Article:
Well, we are three days in Radio Row in New York City, and we are still waiting for our first solicitation of a prostitute from an NFL Man of the Year candidate. Or drug bust. Or hotel assault.
Because right now Super Bowl build-up week is a whole bunch of talk about Peyton's legacy, Marshawn Lynch's disdain for talking, the weather, and Warren Sapp's idiocy. It's like an all you can eat buffet asparagus, crackers, and tap water.
Let's assess where we are on this Super Bowl week:
Peyton Manning hates "legacy" talk. So here's where we appear to be on this Peyton Manning "legacy" situation. If the Broncos win the Super Bowl, Manning can stake a claim to the title of "greatest quarterback ever." If the Broncos lose, then it's another entire offseason of talking about how the regular season really means nothing for Manning. Fun, fun.
For his part, Manning has totally downplayed this story line:
"I've been being asked about my legacy since I was about 25 years old. I'm not sure you can have a legacy when you're 25 years old. Even 37," Manning said in response to the first such query. "I'd have to be, like, 70 to have a legacy. I'm not even 100 percent sure what the word even means."
leg·a·cy --ˈlegəsē, noun: a thing handed down by a predecessor
For what it's worth.
Richard Sherman hates himself for what he did last Sunday. Ever since going crazy in his post-game interview with Erin Andrews right after the NFC Title game, a rant in which he called San Francisco wide receiver Michael Crabtree "mediocre" (a stance Sherman repeatedly clung to throughout the following week), Richard Sherman has seemingly been doing quite a bit of self analysis. Gradually, over the last few days he has chipped away at what he did to the point where he damn near apologized earlier this week in his column on SI.com's MMQB website:
No one has ever made himself great by showing how small someone else is. That's not mine. It belongs to Irvin Himmel. Somebody tweeted it at me after the NFC Championship Game. If I could pass a lesson on to the kids it would be this: Don't attack anybody. I shouldn't have attacked Michael Crabtree the way I did. You don't have to put anybody else down to make yourself bigger.
As a fan of Sherman's post game tirade, there's part of me that hates seeing him somewhat backtrack on what he did, but I get it. Technically, he still hasn't said the word "sorry," which still leaves open the possibility for the ultimate heel play, where Sherman says after the Super Bowl: "I'd like to say to Michael Crabtree, that I'm sorry....I'm sorry I DIDN'T CALL YOU MEDIOCRE BACK DURING THE REGULAR SEASON!!!"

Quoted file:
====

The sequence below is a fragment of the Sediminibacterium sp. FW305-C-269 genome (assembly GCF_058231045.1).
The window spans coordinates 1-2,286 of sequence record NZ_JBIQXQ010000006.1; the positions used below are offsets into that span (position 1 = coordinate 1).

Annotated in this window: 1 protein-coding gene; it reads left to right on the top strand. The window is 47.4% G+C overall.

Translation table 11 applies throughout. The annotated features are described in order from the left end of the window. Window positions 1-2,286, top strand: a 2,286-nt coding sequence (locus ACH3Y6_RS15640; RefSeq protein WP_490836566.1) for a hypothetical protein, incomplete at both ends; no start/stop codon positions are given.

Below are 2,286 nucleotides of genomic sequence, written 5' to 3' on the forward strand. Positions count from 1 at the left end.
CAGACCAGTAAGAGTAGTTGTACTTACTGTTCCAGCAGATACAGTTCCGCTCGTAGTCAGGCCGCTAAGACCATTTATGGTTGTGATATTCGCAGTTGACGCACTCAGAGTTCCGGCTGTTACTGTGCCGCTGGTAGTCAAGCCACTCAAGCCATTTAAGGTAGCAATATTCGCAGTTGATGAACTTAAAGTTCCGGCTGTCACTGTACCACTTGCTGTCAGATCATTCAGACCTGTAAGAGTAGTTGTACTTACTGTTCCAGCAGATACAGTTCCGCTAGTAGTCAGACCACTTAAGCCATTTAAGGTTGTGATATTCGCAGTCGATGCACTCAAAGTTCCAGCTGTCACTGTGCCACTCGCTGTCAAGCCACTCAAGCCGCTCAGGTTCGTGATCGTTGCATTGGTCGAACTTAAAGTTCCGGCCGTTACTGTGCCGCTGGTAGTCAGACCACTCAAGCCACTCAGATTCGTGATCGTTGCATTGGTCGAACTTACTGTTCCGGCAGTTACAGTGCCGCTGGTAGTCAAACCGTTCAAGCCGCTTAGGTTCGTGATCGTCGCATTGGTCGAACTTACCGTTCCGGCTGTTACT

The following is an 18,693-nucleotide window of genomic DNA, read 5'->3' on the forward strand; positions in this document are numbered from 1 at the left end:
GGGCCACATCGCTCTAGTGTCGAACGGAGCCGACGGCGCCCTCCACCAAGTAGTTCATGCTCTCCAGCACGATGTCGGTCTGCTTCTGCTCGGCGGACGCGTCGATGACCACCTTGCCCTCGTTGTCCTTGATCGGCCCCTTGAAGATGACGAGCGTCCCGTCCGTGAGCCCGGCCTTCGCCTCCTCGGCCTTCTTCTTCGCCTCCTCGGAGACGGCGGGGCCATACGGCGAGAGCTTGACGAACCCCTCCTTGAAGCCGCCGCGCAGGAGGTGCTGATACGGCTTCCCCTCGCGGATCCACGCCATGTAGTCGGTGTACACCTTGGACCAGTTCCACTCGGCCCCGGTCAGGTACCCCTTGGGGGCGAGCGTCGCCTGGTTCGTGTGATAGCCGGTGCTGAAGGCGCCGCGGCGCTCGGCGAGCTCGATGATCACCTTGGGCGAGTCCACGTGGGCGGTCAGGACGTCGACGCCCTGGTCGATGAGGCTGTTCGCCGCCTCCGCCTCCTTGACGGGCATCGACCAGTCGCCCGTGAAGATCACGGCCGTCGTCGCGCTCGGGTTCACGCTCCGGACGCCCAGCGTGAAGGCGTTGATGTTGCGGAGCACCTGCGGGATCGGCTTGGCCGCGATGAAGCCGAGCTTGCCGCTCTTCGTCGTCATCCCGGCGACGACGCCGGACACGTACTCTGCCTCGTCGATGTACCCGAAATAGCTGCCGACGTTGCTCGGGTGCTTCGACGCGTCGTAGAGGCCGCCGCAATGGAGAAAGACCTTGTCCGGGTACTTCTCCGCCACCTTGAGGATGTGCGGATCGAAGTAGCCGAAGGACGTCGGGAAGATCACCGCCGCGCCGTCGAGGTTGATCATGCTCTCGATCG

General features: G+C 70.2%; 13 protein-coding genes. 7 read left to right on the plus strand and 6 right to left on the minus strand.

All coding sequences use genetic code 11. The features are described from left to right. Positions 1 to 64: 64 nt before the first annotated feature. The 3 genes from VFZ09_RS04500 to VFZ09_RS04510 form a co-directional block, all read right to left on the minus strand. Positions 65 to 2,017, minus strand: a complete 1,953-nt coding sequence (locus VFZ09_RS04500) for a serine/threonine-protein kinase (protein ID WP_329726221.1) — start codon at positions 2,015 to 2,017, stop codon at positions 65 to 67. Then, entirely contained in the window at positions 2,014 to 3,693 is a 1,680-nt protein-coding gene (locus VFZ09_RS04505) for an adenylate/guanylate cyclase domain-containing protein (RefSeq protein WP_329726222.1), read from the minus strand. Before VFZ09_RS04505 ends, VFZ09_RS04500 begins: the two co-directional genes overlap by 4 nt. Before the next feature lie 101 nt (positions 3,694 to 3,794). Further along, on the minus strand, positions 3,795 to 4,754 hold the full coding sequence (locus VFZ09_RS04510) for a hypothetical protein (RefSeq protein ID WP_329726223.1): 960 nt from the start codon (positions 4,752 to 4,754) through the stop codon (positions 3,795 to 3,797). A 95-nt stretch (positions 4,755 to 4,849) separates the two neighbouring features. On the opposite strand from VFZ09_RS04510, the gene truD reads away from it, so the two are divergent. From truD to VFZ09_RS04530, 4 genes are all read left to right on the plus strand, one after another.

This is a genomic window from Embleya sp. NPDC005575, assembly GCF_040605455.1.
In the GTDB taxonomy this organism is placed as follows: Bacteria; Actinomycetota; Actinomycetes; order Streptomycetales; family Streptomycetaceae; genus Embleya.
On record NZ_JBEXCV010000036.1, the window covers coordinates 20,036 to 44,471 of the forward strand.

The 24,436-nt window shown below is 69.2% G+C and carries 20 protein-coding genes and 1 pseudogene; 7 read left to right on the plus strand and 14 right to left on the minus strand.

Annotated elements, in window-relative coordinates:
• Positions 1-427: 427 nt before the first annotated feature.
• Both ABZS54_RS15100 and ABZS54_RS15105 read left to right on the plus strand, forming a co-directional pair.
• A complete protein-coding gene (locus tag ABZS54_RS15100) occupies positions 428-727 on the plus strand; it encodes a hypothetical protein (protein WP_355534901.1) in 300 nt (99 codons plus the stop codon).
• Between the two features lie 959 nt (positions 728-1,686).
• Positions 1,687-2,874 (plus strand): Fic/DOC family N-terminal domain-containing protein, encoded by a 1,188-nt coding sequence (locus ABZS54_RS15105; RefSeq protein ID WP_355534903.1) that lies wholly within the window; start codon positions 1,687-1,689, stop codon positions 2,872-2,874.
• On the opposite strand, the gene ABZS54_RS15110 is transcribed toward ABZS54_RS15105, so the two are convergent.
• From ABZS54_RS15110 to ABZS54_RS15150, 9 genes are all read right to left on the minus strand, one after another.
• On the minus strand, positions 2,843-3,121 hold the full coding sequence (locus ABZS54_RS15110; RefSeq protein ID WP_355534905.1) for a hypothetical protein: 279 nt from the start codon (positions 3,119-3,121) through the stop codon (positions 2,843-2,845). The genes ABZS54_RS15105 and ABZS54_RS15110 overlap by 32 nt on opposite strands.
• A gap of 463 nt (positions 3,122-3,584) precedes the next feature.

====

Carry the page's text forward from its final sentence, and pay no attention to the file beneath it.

Heel turn, complete. Marshawn Lynch hates public speaking. How boring is this Super Bowl build up? We've had daily updates on Marshawn Lynch's disdain for upholding any media obligations. Tuesday, it was his leaving Media Day after six minutes so as to avoid $100,000 in fines. Wednesday, Lynch pulled the same stunt, leaving shortly into a media session with the Seahawk running backs.
Look, Lynch shouldn't be such a baby about these media sessions. it's part of the job, just do it. That said, the PFWA can climb on a high horse like few others. Their statement on the Lynch situation:
"Several of our long-standing and high-profile members were appalled by Mr. Lynch's conduct and refusal to answer any questions. We find the statement that by the league that 'Players are required to participate and he participated' to be an affront to our membership. However, we are encouraged that the league will continue to closely monitor this situation."
AN AFFRONT!!! THEY'RE APPALLED!! THE PFWA WILL NOT BE IGNORED!!!
Warren Sapp hates Michael Strahan. When both were finalists for the Hall of Fame for the first time last season, Sapp got in, and deservedly so. As a pass rusher from the defensive tackle position, he sent personnel people searching for the "next Warren Sapp," and frankly, they're still looking. Great player. Unfortunately, that's not good enough for Sapp. You see, Strahan didn't get into the Hall of Fame last year, and Sapp seems hellbent on keeping him out this year as well.
At Tuesday's Media Day, Sapp had this to say about Strahan:
"I don't think his résumé stacks up," Sapp said, listing Tony Dungy, Walter Jones, Marvin Harrison and Derrick Brooks as more deserving candidates on this year's ballot. "Four straight Pro Bowls and a mythical sack record. When you really measure it up, he comes up short, except you all are giving it to him."
We had Sapp on our radio show Wednesday evening and he reiterated his stance on Strahan, citing once again the "mythical sack" and even implying that Bubba Franks (a fellow Miami alum of Sapp's) was his mole that told him the whole sack was a quasi-work.
For his part, Strahan's transition to post career success has been virtually seamless, as he's part of FOX's pre game show and co-host of a highly successful morning talk show with Kelly Ripa. Sapp has found a home screaming on the NFL Network, but hasn't come close to Strahan's success as a media member/TV personality.
This certainly adds an interesting wrinkle to this weekend's announcement of the Hall of Fame's 2014 class.
Everybody hates Russel Wilson's hair.
Just let your soul glow, Russell ... pic.twitter.com/IoKItKgFnT
— Sean Pendergast (@SeanCablinasian) January 27, 2014
I don't know quite what Wilson is thinking here. Is his hair an homage to
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? To Dan Marino, circa 1983? To dead poodles?
People laud Wilson's decision making as a quarterback, all evidence in that picture to the contrary.